It will come as no surprise to regular readers of this blog that Howard Barker (b. 1946) is the seventh of the eight dramatists that I am writing about as exemplars of a new Theatre of Revolt. The career of the extraordinarily prolific author, which began in 1970, traces a progression from the Royal Court tradition of politically savvy and satiric “state of the nation” plays to a darker meditation on the assumptions upon which both existence and politics rest. Barker has justified and reinvented the tragic form for the 21st century (though it must be said that he does not consider all of his plays “tragedies,” reserving the term only for specific works), and has drawn into this form a new eroticism that had been neglected, if not repudiated, by both Beckett and Brecht. If the “three Bs” of classical music — Bach, Beethoven, and Brahms — have gained honorifics as the outstanding figures of classical music, Brecht, Beckett, and Barker may be the three Bs of 20th century theatre.
The plays of the first decade of Barker’s career were mordant satires of neoliberalism; Barker foresaw to a great extent the rightward turn of Thatcherite England and Reaganite America, the seeds of which were laid in the suicidal compromises of socialist dreamers. Both socialism and capitalism played into the hands of ravenous powerbrokers; how much of this was a game of domination, submission, and ignorance only became clear in the next decade, when with plays like The Castle, The Europeans, and Victory he turned more to histories both imagined and documented to dig among the worms of the human spirit. At the same time Barker implicated both himself and his form in two plays about artists, No End of Blame and Scenes from an Execution, which explored the same kinds of compromise and efforts to maintain individual integrity and dignity. In all of these plays Barker suspected a darker erotics that provided the compulsions to both dominance and self-invention, and finally in 1988 he made a firm break with his earlier career upon the publication of Arguments for a Theatre and the formation of a theatre company devoted to his work, The Wrestling School. Its first production, The Last Supper, daringly parodied sacrifice and worship of a godhead, making a mockery of martyrs and acolytes both.
The plays that followed became both more vicious and more erotic; where his knife had been turned to politics, it was now turned more to the self, and the presentation of suffering — a central pillar of Barker’s conception of tragedy — invited the audience to locate both the potential for cruelty and the potential for passivity within their own individual consciences. In part, this required a reconception of the great masterpieces of dramatic literature that had preceded him, most importantly in (Uncle) Vanya, which undermined not Chekhov’s plays but their reception as calls to resignation in the eyes of 20th century critics and audiences (the distinction is quite important), and Gertrude — The Cry, perhaps his greatest play so far, in which the explosive loss of self in orgasm is provocatively suggested as a compulsion toward the events of Shakespeare’s Hamlet. In all of these plays, Barker (like several of the other dramatists I’ve considered) puts the individual human body as fleshed, fragmented subject at the center of his project, in forms oscillating from neo-romanticism to neo-modernism; in this, and in his considerations of the master-servant relationship, Barker bears a surprising resemblance to one of Brustein’s revolutionary dramatists, August Strindberg, a study of which would probably reward students of both writers.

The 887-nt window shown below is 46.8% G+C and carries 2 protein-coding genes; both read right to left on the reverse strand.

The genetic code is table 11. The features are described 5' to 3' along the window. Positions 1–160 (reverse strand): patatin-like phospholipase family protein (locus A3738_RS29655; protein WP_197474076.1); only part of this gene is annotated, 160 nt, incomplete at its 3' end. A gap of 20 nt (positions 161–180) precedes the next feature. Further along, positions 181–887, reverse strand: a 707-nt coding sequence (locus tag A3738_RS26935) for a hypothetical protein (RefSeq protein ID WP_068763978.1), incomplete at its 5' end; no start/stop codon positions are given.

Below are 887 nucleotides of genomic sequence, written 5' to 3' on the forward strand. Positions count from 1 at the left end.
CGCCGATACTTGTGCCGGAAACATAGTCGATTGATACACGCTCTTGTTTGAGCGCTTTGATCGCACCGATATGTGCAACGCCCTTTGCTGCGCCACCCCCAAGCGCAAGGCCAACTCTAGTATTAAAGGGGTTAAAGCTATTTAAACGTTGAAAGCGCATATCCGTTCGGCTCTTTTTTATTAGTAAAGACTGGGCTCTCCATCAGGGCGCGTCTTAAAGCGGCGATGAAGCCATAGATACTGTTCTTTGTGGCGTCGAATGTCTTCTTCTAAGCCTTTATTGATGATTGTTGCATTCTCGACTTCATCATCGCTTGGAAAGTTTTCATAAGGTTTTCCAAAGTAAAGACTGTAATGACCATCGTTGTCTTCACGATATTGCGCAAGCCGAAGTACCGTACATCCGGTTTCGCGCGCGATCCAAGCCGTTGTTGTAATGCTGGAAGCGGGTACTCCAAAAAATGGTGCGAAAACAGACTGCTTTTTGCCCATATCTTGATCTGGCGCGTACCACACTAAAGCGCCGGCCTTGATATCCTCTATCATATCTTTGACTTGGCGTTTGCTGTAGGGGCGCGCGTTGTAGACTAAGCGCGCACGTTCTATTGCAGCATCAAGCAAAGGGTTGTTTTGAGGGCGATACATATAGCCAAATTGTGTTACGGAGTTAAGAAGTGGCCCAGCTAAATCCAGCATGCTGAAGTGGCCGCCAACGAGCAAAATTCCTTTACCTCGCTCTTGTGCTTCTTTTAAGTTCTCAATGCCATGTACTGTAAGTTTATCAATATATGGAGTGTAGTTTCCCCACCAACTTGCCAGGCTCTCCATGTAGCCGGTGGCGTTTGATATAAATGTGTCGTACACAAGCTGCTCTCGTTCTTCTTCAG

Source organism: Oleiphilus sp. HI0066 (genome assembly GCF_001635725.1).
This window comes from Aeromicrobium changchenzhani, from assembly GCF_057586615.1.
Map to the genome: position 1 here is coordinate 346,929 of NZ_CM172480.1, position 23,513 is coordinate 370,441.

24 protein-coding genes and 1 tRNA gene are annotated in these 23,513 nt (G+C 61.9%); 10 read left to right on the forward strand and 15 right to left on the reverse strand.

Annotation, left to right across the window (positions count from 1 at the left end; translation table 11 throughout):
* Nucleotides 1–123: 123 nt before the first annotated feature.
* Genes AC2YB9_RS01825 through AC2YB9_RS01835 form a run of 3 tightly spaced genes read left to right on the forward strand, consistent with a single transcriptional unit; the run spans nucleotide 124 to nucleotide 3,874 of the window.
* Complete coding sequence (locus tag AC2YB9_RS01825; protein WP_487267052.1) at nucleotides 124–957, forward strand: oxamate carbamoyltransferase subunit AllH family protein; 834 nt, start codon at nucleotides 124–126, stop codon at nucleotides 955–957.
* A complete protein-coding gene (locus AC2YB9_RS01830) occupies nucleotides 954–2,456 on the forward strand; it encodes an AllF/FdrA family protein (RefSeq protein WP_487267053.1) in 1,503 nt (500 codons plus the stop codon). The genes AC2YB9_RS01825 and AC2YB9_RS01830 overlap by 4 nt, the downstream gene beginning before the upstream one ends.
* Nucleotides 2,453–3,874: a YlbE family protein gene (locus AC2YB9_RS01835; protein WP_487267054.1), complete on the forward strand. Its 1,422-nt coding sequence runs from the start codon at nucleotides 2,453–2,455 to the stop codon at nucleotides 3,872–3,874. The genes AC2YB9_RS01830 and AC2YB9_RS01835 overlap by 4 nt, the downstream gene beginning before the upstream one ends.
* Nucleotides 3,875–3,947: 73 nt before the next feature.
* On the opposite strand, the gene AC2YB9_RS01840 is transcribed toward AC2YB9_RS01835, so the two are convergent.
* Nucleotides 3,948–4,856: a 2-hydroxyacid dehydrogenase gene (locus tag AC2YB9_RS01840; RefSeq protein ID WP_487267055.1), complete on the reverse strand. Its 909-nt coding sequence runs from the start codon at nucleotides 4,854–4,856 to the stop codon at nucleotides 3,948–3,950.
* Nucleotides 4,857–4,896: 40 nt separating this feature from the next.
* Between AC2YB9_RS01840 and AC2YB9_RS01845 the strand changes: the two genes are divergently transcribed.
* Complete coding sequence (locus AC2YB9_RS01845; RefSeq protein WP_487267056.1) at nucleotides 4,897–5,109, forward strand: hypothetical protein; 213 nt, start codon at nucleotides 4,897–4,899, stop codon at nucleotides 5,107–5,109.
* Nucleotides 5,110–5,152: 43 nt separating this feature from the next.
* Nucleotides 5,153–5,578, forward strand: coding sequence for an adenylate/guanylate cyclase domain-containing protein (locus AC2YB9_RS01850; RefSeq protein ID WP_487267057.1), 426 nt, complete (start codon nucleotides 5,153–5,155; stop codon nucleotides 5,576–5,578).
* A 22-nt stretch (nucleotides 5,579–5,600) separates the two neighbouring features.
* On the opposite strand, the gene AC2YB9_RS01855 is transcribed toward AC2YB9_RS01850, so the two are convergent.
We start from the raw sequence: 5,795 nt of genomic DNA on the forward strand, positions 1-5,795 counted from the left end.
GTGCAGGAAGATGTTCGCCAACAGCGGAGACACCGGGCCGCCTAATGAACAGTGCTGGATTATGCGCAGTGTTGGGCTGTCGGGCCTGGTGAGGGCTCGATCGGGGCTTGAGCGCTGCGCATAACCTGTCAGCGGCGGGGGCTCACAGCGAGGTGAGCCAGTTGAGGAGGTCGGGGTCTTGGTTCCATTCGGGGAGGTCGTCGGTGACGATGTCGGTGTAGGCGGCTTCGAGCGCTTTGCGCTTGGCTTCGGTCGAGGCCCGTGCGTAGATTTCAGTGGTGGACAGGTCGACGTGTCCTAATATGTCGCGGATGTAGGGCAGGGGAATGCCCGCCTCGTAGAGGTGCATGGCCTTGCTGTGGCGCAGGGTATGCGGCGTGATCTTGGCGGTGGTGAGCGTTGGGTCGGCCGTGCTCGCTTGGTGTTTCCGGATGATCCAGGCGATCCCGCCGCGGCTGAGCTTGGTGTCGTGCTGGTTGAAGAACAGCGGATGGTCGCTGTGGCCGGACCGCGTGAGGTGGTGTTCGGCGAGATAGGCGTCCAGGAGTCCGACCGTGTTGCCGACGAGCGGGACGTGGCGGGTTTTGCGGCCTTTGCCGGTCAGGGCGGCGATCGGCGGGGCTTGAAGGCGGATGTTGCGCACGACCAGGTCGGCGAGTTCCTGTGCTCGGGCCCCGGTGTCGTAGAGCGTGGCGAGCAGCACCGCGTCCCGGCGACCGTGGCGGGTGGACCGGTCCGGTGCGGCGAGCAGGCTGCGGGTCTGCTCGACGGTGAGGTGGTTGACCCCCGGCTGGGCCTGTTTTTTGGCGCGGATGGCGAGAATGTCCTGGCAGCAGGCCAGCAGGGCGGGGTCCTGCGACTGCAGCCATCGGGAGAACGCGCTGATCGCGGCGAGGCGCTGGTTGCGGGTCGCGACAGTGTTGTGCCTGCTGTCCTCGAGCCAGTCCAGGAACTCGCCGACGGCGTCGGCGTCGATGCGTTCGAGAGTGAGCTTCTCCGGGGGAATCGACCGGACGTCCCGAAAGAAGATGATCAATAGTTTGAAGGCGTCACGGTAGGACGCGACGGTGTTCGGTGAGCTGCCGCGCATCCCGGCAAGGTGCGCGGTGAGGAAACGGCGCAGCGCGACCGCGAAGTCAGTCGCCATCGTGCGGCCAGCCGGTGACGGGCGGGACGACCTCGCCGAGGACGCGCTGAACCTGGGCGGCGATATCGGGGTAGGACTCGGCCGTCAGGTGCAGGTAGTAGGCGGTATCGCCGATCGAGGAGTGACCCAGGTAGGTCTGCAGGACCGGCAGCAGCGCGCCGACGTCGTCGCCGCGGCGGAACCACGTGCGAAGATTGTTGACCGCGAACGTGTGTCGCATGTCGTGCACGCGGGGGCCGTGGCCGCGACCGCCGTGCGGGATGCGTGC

In recent years Barker’s work has become less and less classifiable. While he retains an incisive perspective upon the artist’s world (and — for Barker as for many of these writers — he radically considers all individuals artists, at least of their own lives and selves), he has also devoted time to meditative speculations in both large- and small-scale forms; he is currently engaged on a project called “Plethora and Bare Sufficiency,” which is testing the limitations and possibilities of theatre and drama in both epic (BLOK/EKO) and chamber-theatre (Dead Hands, Slowly) contexts. Sarah Kane said, “In a few hundred years Howard will be like Shakespeare. No one will really understand what Howard Barker’s done until he’s been dead for a long time.” But he remains with us, for now, and at least a few recognize his contribution to this century’s theatre of revolt.
Howard Barker’s plays can be found in two uniform editions. A five-volume set from John Calder is available, but more recently his plays have been appearing in a new uniform edition from Oberon Books; six volumes have been published so far, along with other single-title editions. The reader coming to his work for the first time is directed to the titles mentioned above for a sample. Barker’s two formal books of theory — Arguments for a Theatre and Death, The One and the Art of Theatre — and his peculiar memoir A Style and Its Origins are also essential.
The secondary literature on Howard Barker continues to grow, and possibly one day there will be some kind of Journal of Barker Studies to rival similar periodicals devoted to Beckett and Brecht. Until then, David Ian Rabey’s two-volume study (the most recent of which is linked here) of his plays through 2008 and Charles Lamb’s shorter but still indispensible The Theatre of Howard Barker are good starts, as is Howard Barker: Conversations in Catastrophe, a collection of interviews ranging through all of Barker’s career which was published this summer. My own writings on Barker are collected here.